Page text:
I've got to try and get back into radio, at least on a part-time basis somewhere. I dunno why I feel this way, in fact I have mixed feelings about wanting to pursue radio again. It's such a lousy stinking low-paying field, which explains why I haven't pursued it very seriously to this point. Maybe I should do this part-time and try and make my real money elsewhere in another field, that's what a lot of hosts do. Maybe I'll just do radio during the weekends. Who knows.
I interviewed with radio stations in town last year and they told me how bad the pay was and so on and how they had no opportunities. But they did tell me I had potential for the business. Moreover, radio is a blast to do. When I was in campus radio I took the DJ training program that was offered and got to sit in the studio learning the ropes. Unfortunately there's a lot of CRTC regulations requiring you to play Canadian content, so it's a lot of paperwork for these hosts who sit and spin the records. They don't even play records anymore, anyway, it's all computerized. This was at CHRW Radio in London where most of the people who finished the DJ training program went on to sit and rot in the music library, and waited their turn. It was very difficult to become a DJ there, there was a long waiting list. Many headed straight for the CHRW news department instead, which was an easy way to get on the air.
When I was there the advice I got from a few people was "don't go into radio!" One guy told the story of some poor schmuck who moved to work in Barrie and was now stuck in Barrie, spinning crappy tunes and doing lousy radio. Besides, there were other things I was more interested in pursuing at the time, so I decided to give up on radio. I'm realizing, though, how much I miss being on the air, doing real broadcasting. I have not been on radio in several years but I have transferable skills from my time in TV. A lot of people have switched from TV to radio so it shouldn't be so difficult, in theory. Question is where. Preferably I'd want to do news/talk/sports or something like that but I'm not very picky, I could probably like it at an oldies station or somewhere like that.
Having done both radio and TV and being immersed in the two cultures I can say the differences between the two mediums are becoming quite pronounced. For one, TV news people in local markets are doing a lot less "broadcasting" and a lot more grunt work: carrying TV cameras around and one-man-banding. As well, increasingly, the only job in TV news to be had these days is coverage of the news. Usually this consists of covering crime and other dreck, and regular readers of this blog know that I rant about this all the time. Radio people, on the other hand, are decidedly more interested in sports and entertainment. Yet sports and entertainment reporting is being cut by TV. Moreover, it seems people who are interested in sports and entertainment are being treated like lepers in a non-leper colony at these TV stations. As if they're unworthy of being on the air because they aren't interested in the news. These folks have no choice but to get into radio, just so they can talk on the air about sports and entertainment again.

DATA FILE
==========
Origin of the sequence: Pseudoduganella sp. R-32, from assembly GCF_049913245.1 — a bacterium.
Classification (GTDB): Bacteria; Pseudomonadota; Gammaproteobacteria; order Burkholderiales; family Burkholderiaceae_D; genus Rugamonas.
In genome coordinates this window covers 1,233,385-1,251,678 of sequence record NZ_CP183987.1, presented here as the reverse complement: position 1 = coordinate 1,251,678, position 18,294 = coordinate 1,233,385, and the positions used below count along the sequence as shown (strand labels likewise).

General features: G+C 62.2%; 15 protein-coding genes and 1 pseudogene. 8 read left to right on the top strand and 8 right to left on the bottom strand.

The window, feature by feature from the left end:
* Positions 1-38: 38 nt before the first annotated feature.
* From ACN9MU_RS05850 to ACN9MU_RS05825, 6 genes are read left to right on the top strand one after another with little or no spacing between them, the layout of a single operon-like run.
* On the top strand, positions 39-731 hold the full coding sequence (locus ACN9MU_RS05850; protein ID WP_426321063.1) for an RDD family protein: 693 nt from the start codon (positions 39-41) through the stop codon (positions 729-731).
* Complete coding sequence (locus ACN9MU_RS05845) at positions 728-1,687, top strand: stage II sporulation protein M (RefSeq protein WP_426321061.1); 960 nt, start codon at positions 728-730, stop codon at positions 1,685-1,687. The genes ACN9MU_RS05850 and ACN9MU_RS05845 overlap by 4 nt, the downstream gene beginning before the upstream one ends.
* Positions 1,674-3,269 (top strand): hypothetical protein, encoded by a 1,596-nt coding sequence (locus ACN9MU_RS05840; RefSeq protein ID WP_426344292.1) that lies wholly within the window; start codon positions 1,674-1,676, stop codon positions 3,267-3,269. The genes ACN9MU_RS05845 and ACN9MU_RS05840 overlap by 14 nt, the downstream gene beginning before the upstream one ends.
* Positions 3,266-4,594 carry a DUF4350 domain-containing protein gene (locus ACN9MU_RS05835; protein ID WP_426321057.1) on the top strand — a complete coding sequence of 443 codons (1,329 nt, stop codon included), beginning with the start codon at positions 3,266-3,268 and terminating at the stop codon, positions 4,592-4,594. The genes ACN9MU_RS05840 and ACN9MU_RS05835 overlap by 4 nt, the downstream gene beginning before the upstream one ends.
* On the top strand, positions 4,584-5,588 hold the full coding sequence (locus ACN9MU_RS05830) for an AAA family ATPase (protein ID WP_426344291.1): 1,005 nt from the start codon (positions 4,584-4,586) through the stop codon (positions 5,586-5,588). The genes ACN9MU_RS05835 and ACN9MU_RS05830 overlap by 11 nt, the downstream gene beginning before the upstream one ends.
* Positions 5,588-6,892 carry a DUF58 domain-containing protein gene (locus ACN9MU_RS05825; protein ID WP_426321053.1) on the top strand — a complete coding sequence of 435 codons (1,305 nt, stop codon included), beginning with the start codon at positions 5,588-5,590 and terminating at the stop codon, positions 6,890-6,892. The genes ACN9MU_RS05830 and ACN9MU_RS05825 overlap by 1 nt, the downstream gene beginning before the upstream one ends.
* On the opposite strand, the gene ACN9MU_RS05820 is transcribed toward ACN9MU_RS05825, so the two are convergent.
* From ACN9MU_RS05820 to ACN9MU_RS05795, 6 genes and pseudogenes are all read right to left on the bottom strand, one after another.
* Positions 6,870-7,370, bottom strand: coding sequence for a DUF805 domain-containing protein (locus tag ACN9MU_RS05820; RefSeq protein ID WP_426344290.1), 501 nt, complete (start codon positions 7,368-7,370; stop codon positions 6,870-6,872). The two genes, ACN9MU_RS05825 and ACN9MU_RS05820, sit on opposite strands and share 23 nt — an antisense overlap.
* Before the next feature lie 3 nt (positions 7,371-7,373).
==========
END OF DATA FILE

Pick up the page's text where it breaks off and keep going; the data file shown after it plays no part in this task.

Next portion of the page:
I have found myself increasingly uncomfortable with pursuing traditional TV news for all these reasons. I am much more comfortable with the "broadcasting" and "on-air" elements and find myself hating the grunt work and videography typical of local news. This is one reason, perhaps, why I'd be interested in working in TV for places like ESPN or CNBC, because they do a lot of live stuff and live broadcasting where people get the freedom to talk and rant. I suppose I have a lot of concerns about TV and about reporting in general.
The real reason I'd want to do radio is so I could get on the air and talk and develop live hosting skills. I'd want to do long-form interviews and things of that nature, and have the freedom to be entertaining on the air. You even see these TV folks like Keith Olbermann going back to do radio talk part-time (he's hosting again on ESPN Radio with Dan Patrick); plus a lot of these TV talk show hosts have radio backgrounds. Billy Bush, big entertainment reporter, used to be in radio. He was a DJ on radio for several years. Now he's chasing starlets in Hollywood on TV for Access Hollywood. I'm convinced that for what I'd want to do in the business that radio would be a better bet right now.
I read that Holly Firfer, who was this big correspondent for CNN, left CNN and now is a morning show DJ in Atlanta doing morning drive radio and being a big personality. So radio has its attractions for people who'd rather be a host or personality.
I should try and find some people to talk to at these radio stations and get some tips about what I ought to do to break in with one of these stations. Step one for me is to figure out what to do to get in the door again. Maybe I'm just influenced by all the ads I'm seeing on TV for these XM and Sirius satellite radios. Maybe I'm influenced by the interview 60 Minutes did with Howard Stern this week. Who knows.